Peruvian Environment Minister Manuel Pulgar-Vidal
Lima, May 24 (RHC)-- Peru has declared an environmental emergency state in a remote area of the Amazon region due to high levels of mercury contamination caused by illegal gold mining.
Peruvian President Ollanta Humala declared the 60-day emergency state in 11 districts of the Madre de Dios region near the country's southeastern border with Brazil, Environment Minister Manuel Pulgar-Vidal announced on Monday. "Forty-one percent of the population of Madre de Dios is exposed to mercury pollution," Pulgar-Vidal said in a news conference.
As part of the emergency, the government would provide uncontaminated fish to residents in Madre de Dios and send hospital boats to help treat the affected people there. Authorities would also set up mobile health clinics and monitoring centers and implement educational campaigns, Pulgar-Vidal said.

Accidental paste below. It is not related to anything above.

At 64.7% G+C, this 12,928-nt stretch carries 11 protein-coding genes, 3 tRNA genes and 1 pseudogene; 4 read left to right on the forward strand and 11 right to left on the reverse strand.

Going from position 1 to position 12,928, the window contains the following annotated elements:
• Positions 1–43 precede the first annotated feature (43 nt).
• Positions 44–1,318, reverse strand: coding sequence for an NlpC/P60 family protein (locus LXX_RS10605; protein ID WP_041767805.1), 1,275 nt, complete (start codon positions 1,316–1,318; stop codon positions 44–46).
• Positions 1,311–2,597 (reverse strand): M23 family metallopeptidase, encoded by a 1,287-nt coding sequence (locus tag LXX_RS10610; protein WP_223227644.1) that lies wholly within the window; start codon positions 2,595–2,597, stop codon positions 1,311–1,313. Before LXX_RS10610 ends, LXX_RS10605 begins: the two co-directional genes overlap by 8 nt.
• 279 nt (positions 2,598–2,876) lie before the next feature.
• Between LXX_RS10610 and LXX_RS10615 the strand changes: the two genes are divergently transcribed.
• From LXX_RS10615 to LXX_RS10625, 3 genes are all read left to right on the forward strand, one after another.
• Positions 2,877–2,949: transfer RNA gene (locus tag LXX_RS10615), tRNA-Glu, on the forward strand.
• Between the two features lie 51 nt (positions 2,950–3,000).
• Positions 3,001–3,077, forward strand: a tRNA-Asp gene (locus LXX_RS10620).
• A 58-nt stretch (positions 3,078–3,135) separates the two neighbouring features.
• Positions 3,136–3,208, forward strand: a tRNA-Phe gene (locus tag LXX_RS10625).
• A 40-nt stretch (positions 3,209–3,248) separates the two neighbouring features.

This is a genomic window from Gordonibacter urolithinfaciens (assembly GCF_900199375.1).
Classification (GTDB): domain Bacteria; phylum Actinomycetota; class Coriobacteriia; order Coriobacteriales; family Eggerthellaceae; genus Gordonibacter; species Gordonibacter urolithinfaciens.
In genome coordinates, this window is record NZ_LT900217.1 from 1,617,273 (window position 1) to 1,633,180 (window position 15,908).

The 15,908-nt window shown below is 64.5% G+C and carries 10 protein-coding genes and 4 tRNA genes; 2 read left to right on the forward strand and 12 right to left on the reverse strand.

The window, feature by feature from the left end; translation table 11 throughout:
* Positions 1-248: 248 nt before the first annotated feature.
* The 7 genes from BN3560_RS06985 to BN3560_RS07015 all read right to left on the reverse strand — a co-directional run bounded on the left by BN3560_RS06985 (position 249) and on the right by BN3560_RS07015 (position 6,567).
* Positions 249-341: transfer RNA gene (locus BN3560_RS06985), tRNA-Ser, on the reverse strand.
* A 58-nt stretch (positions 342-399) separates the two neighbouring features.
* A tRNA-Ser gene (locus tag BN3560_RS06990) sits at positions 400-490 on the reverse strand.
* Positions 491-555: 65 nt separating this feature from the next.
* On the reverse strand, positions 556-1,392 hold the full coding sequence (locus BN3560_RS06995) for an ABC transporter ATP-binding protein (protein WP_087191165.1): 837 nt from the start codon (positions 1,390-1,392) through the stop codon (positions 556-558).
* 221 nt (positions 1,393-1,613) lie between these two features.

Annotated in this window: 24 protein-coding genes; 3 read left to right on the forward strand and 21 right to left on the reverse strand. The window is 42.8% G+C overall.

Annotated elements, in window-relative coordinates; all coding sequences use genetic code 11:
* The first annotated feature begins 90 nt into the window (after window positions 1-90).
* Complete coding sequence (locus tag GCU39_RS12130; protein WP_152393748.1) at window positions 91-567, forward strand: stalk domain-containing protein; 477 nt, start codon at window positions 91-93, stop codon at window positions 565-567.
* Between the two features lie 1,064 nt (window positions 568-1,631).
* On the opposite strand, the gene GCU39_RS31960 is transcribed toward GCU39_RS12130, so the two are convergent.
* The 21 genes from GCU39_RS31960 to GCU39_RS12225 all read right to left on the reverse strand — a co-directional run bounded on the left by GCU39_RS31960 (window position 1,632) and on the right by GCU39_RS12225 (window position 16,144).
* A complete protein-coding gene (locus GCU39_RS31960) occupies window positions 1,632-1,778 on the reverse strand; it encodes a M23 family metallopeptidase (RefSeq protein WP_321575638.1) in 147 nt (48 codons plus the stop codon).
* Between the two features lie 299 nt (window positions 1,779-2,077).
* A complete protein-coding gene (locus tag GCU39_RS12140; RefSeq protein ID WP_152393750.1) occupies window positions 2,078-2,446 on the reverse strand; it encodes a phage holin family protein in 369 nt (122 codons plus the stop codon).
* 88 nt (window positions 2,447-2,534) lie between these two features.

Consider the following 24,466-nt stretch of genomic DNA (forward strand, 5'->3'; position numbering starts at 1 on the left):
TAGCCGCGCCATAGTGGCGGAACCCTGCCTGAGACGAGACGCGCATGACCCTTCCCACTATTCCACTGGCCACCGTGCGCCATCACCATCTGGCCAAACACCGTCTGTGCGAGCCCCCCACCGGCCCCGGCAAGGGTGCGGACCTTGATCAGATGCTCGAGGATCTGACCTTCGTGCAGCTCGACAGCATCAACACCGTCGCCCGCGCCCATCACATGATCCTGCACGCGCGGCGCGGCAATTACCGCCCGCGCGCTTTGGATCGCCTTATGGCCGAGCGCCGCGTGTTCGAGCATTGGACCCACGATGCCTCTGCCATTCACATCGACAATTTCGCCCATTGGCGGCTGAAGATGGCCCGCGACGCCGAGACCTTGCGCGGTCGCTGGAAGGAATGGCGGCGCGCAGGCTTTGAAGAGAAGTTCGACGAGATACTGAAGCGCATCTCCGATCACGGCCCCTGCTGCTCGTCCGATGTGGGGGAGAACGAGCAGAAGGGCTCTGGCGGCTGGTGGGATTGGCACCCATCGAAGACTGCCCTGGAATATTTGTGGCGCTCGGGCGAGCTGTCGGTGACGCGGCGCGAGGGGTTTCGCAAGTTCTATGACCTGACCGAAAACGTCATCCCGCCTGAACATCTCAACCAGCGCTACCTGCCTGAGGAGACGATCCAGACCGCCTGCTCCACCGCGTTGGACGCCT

Studies found that the residents of Madre de Dios have dangerous levels of the toxic element in their body. Mercury is also found in rivers and fish.
In 2012, the government launched a crackdown on wildcat gold mining in the Madre de Dios region, but it was a failure because the high price of gold has brought thousands of miners to the region during the last decade.
Every year, the minors dump about 40 tons of mercury into Peru's lakes and rivers, the waters which indigenous and rural communities rely heavily on for its fish.
Peru is Latin America's largest gold producer. The Global Initiative Against Transnational Organized Crime (GIATOC), published a report last month, suggesting that 28 percent of all gold in Peru is extracted illegally.
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